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While we all spent our teen years at various jobs ranging from babysitting to working part time at a retail store, that doesn’t quite compare to your first big girl job. Whether it’s a major internships or working for a start-up, your first job will come with so many exciting moments and learning curves.

No matter what the job is or how many cups of coffee you have to fetch, remember that this job is providing you with an extremely valuable opportunity to learn and gain some experience. There will be plenty of good days and bad days, but they all add up to a great first job, a job that you will walk away from with a better understanding of yourself and your abilities.

There is really only so much you can learn from the classroom – sometimes you just have to dive right in to get the full experience. You will definitely learn from your first job, but here is some advice on how to get the most out of your first big girl job experience.

  1. First in, last out.  

    Try to make it a habit to be the first one in and the last one out of the office. This means quite literally being the one who unlock the doors and brews the pot of coffee each and every day. If you don’t have access to a set of office keys, make it a habit to enter and leave with your manager. This shows your team and your boss that you are committed.

  2. Your actions become your reputation.

    Similar to the first tip, what you do becomes what you’re known for. Good or bad.  Try to set boundaries in your work space. If you want to leave work at the office, only answer emails during the workday. Decide early which employee you want to be.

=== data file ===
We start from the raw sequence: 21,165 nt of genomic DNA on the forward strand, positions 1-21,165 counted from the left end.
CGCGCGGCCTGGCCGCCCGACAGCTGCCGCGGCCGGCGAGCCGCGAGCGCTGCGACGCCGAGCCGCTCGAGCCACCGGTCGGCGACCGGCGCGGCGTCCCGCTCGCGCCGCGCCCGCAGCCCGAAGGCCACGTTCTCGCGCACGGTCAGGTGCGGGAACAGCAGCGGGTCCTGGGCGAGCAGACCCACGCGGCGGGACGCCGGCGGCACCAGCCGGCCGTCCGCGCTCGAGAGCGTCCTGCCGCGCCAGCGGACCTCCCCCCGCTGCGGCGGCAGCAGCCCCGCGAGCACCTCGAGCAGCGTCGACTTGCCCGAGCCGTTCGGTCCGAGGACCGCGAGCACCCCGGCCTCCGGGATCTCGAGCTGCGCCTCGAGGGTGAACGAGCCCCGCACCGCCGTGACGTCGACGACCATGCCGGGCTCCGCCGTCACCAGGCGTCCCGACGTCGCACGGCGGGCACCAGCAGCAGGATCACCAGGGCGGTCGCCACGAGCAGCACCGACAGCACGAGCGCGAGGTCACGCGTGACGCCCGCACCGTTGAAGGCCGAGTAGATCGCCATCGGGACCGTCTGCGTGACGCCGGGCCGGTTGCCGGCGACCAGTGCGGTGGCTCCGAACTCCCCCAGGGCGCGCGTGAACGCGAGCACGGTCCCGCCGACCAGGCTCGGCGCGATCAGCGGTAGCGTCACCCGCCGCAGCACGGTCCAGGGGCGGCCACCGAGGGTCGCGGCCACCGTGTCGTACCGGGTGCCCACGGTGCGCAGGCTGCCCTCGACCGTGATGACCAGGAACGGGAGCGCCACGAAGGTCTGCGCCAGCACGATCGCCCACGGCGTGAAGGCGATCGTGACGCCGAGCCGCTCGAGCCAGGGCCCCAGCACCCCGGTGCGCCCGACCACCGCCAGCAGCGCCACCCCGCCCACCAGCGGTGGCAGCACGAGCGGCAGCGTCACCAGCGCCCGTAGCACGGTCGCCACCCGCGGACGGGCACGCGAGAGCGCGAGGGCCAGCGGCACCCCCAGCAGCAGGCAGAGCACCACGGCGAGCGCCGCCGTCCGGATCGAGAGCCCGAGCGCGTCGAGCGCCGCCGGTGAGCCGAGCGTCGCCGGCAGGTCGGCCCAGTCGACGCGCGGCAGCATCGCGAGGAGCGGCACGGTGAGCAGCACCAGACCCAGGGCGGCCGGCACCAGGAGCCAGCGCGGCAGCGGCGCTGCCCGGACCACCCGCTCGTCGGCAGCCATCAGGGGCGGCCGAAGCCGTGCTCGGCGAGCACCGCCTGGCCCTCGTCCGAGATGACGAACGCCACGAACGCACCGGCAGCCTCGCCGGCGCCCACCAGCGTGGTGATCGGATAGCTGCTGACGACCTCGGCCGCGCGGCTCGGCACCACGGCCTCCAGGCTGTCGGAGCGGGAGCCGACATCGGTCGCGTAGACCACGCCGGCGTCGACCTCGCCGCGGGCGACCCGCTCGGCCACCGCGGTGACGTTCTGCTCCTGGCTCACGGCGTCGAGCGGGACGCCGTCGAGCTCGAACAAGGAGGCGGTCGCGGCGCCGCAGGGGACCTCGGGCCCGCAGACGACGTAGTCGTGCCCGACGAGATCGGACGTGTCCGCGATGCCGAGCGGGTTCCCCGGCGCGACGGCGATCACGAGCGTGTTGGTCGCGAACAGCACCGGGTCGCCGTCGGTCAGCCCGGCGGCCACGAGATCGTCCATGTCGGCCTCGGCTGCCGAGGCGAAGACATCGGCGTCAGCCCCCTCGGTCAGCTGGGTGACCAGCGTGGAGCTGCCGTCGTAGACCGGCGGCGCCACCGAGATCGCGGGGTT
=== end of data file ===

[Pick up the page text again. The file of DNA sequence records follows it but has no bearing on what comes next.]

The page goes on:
Are you going to be the person they call when there is something at 8AM on a Sunday morning, or will you tell them you will be available on Monday? It’s important to have a plan for balancing your work life and personal life. Your actions define you so: Will you be early or late? Will you be friendly to everyone or a gossip? Are you going to dress appropriately or skip washing your hair for three days? Will you finish assignments on time or will you miss deadlines?

  3. Nothing is “beneath” you.  

    If someone asks you to take out the trash, do it. Someone asks you to grab a coffee? Do it. If someone asks you to shred paperwork, do it. It doesn’t matter if you graduated from an Ivy League with a 4.0. You’re establishing yourself at your first job. Even though these tasks seem unimportant, treat them like they are important, because they are.

  4. Try to figure out questions on your own.

    At a new job, especially a first one, there will be a lot of things you don’t know. Between figuring out your role, learning new procedures, and navigating the culture of your new team, you will have questions. Try your best to figure out some of the answers on your own. When you have a more pressing question, people will more than likely be happy to explain.

  5. Find a buddy.

    Find someone at your company who is around your age and experience level. She’ll be your coffee break buddy and your lunch buddy. It’s nice to know that you have someone on your side that you can talk to.

  6. Cry outside.

    Do your best to save the crying until you’re off the clock. If you have to cry, excuse yourself. Take five minutes to get fresh air and get out of the office. Leave your personal struggles at the door and remain professional, even if you’re hurt or upset with something your boss says. Sit in your car or walk around the block. Find a theme song for this time in your life, plug in your headphones and turn the volume all the way up. Remember that you were hired for a reason, you have the skills, and you are going to crush this new job.

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Cecelia M